I recently got some video files in the Windows WMV format and VLC on Mac OS X was not able to play these files. It’s not that VLC does not play any WMV format files, it just happens that the files I had, did not work.
Having tried Flip4Mac some time back and observed similar issues, I chose not to try it again, instead, look for some alternate solution.
Not having much to go on in terms of what I could Google for, I tried to convert these particular files to a standard H.264 MP4 using HandBrake. Since most of the open source libraries used in VLC, HandBrake and other similar applications are the same, I did not have a lot of expectations, but, to my surprise, it worked.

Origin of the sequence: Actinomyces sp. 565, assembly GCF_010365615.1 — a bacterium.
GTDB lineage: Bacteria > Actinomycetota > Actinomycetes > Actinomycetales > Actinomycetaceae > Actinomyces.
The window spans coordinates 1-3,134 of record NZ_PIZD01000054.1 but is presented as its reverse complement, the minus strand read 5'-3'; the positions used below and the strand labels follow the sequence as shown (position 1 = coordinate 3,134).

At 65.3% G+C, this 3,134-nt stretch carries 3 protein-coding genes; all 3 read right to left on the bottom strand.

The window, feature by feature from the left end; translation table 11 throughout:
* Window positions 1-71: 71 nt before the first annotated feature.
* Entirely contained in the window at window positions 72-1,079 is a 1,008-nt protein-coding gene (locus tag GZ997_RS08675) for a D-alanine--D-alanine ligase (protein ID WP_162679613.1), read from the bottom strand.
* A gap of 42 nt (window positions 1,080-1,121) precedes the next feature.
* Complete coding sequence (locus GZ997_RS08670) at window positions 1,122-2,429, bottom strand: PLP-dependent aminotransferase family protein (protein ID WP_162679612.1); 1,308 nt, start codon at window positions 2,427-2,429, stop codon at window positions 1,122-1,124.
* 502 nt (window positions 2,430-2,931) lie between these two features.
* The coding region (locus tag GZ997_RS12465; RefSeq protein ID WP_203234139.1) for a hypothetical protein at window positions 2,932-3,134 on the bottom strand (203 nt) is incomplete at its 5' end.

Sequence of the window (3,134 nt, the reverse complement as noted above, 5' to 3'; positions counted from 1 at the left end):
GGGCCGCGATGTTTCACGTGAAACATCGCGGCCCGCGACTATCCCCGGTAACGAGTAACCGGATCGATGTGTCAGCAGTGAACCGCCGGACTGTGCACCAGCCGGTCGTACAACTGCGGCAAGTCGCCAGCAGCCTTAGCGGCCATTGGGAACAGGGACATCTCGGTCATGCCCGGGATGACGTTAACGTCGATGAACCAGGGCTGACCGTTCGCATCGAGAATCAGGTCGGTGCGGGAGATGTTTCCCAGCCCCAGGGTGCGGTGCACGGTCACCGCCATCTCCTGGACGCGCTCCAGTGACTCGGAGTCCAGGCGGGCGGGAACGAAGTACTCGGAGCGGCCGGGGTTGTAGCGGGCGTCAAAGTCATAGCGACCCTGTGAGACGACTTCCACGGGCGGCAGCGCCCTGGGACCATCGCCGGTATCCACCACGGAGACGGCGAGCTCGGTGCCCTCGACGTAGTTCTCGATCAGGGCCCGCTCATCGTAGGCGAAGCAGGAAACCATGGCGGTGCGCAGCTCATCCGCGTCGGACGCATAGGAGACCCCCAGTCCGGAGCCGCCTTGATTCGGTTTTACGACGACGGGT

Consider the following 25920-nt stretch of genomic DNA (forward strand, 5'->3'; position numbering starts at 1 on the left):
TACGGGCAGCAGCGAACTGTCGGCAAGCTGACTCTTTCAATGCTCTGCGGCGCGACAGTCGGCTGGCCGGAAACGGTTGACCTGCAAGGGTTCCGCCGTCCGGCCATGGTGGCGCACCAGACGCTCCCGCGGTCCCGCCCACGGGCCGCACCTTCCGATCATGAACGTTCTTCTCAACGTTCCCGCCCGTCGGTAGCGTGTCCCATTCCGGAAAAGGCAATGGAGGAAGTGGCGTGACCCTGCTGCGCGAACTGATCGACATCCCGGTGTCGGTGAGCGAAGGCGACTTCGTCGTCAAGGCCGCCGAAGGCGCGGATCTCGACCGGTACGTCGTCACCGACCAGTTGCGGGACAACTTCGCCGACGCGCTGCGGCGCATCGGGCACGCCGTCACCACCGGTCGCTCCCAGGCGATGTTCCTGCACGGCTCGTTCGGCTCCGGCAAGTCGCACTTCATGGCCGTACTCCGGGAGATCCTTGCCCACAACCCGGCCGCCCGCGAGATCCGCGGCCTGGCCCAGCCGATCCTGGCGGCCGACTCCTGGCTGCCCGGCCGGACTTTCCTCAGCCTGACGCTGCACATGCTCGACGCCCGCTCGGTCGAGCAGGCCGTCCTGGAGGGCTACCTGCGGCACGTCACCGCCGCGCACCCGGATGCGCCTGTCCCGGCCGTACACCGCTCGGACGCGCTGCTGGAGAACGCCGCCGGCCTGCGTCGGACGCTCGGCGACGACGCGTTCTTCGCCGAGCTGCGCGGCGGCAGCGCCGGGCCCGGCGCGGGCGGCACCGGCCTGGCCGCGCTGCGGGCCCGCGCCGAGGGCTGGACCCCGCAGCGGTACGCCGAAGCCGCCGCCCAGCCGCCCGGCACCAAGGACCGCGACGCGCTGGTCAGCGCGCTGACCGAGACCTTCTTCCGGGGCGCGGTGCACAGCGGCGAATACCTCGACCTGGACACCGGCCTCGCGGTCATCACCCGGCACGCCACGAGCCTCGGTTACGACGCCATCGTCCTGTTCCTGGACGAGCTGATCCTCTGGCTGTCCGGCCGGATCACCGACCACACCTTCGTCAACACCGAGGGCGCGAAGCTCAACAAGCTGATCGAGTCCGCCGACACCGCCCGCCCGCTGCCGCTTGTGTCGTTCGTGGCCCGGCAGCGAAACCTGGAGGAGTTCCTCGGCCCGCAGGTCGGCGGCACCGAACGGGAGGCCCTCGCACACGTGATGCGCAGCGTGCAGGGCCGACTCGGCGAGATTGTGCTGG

HandBrake spit out perfectly usable MP4 files from the WMV that VLC could not play. So, in case you have these kind of WMV files that VLC does not play back currently, you can always use HandBrake for conversion. Hopefully this information proves useful for similar cases.
In this experimentation phase, I discovered how to use HandBrake to batch convert files and also found an anomaly in the OS X Quick Look feature.
If you have a MP4 file and playing back using QuickLook causes the video to stutter, the video stream in the MP4 file is probably encoded in some mpeg-4 format, which, QuickLook cannot deal with. A simple HandBrake conversion to H.264 for video and a pass-through (or re-encode) for the audio stream would fix this issue.
There are a couple of great apps for container conversion here in case you want to convert to and from mp4 and mkv. Of course, ffmpeg can also be used, it just requires you to know how to use a command line interface (CLI). Just for completeness, you can also look at GPAC for a variety of similar purposes.